MICHEL MARTIN, HOST:
And finally today, I wanted to say a few more words about grief. I've been thinking about this in part because, as our previous guest said, there is a lot to mourn in this country - nearly 600,000 people dead in this country from COVID-19. And if you widen your lens to the rest of the world, that's nearly 4 million people who, but for COVID, would and should still be around for family dinners and stupid arguments and birthday parties and everything else. And those numbers don't even include what you might call the collateral damage, the people whose family lives or financial security or mental health fell apart because they lost their jobs or because they couldn't take the isolation or they started drinking and using drugs again. The loss is going to be hard to calculate truly.
And this is not, as we've said many times, a burden that has been borne equally. You can tell in the continued obstinacy and even belligerence from some about the measures to contain the virus that it isn't just a matter of scientific ignorance, and it may not even be a straightforward matter of political advantage. Maybe some of it is just distance. For whatever reason for many, many people, it just didn't seem real. So they couldn't just see taking extraordinary measures or even inconveniencing themselves very much for something they didn't see in front of them or, sad to say, for people they didn't care about that much.
Can I just tell you, I think that applies to many more circumstances than we are willing to admit. I think this could be the source of much pain and even rage, because we're not good at expressing or managing grief in this country. We are a people who are always telling ourselves to get over it, whatever it is. And we worship the individual, the great I, so we don't really know how to think about or talk about something that doesn't involve us directly. And we don't know how to talk about the past without glorifying or obliterating it.
I'll give you an example. A friend of mine born and raised in the West said he got a chance to go home for the first time in who knows how long. And the first chance he got, he went on his favorite hike. It wasn't at all as he had remembered it. He said when he was a kid, he could go with his family, and they would feel like the trail was all theirs. But now, now, there are all these other people there. It came as a shock, and he was struggling not to be mad about it, to be mad at those people for being there. Although he knew in his rational mind that they had as much right to experience it as he did, still, for one brief flaming minute, he wanted them gone.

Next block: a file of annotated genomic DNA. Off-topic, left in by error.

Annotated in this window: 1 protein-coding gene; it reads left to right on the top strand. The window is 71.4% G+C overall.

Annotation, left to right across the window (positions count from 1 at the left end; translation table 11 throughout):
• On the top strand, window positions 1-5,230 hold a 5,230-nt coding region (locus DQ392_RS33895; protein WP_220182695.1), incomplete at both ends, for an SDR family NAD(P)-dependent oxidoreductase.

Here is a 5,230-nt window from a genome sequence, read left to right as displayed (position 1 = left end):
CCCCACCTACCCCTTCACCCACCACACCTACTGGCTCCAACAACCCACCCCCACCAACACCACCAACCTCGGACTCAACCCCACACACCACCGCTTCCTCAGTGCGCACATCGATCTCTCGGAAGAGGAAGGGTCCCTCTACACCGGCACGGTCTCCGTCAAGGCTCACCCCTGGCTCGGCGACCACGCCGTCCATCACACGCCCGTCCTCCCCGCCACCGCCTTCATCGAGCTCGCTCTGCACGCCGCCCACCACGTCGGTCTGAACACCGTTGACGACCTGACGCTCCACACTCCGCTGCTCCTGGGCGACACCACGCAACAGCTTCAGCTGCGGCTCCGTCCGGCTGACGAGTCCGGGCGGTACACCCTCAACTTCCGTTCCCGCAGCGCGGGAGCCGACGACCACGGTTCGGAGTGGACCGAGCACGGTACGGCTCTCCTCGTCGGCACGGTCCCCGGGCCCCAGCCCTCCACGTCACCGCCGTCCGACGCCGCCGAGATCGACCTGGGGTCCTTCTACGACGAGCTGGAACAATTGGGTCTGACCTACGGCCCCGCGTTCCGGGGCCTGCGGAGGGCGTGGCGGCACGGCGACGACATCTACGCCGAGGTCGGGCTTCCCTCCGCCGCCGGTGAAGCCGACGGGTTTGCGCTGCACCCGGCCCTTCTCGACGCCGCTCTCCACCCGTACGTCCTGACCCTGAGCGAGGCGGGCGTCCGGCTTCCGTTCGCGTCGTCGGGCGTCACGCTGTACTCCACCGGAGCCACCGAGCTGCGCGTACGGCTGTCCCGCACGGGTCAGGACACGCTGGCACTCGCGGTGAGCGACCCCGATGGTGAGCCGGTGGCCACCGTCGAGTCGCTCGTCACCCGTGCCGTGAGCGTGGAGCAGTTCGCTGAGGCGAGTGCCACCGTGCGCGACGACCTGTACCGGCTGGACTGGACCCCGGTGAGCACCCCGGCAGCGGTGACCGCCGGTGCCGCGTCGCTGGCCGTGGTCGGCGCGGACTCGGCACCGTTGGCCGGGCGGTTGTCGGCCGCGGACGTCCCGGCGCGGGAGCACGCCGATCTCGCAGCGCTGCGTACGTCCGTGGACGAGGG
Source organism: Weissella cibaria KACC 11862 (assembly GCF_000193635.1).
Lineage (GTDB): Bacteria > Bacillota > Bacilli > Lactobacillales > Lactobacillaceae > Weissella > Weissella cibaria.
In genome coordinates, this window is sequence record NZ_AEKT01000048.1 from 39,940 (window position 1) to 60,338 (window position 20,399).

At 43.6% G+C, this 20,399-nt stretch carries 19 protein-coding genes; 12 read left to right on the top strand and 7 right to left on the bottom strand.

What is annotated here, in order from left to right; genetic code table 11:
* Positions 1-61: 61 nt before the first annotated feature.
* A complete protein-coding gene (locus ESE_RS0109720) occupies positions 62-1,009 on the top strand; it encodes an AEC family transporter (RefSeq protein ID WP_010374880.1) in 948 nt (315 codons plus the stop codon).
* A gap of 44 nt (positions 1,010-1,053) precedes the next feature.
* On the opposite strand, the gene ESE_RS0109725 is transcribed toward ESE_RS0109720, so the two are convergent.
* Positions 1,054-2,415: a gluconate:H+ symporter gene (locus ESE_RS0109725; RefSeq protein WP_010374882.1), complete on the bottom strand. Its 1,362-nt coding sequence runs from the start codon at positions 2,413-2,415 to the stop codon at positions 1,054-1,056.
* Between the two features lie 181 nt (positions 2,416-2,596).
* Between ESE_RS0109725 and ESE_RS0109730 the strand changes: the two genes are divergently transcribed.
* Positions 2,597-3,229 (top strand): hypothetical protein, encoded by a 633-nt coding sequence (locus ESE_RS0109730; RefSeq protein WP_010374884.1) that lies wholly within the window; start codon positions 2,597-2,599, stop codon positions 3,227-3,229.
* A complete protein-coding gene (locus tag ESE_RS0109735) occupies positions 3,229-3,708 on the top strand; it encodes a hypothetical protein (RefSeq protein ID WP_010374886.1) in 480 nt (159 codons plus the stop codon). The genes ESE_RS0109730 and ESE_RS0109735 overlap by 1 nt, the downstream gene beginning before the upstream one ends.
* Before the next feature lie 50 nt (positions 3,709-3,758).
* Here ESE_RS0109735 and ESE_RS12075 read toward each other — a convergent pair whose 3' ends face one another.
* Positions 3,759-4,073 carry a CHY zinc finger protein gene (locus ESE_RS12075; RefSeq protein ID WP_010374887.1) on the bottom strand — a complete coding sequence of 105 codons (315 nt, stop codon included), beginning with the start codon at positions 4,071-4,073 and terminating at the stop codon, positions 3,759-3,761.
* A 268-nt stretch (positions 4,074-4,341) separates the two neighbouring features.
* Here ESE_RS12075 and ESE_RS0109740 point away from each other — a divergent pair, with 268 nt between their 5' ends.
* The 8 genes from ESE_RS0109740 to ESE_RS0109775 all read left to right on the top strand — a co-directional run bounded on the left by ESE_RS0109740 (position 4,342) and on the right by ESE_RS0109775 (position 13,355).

I think what he was feeling was grief. All over this country, people are feeling grief at what they have lost, but they've lost different things, some of which were theirs to begin with and some of which never were. But they feel it all the same. The question then becomes, what to do about it. I sometimes think people have to narrow an idea about what it means to mourn. Does it mean a permanent state of sadness? Does it have to work its way into a rage and an ongoing search for someone or something to blame? Or can it be something like what my friend experienced, a commitment to telling the truth to himself, a reckoning, and then in his case, going on that hike anyway?
Memorial Day is tomorrow. It's a day to honor the memories of those who died serving the country in uniform. This week will also mark the 100-year anniversary of a hideous chapter in the life of this country, the Tulsa race massacre, which will also be a time to honor lives lost in a different way, a terrible way, a way that this country has tried to forget. It's going to be a painful couple of days for many people, but I'm going to argue it is necessary because there is a time to weep, because without it, there can be no time to rejoice.
(SOUNDBITE OF STEVEN C.'S "SOMETIMES IT SNOWS IN APRIL (PIANO VERSION)") Transcript provided by NPR, Copyright NPR.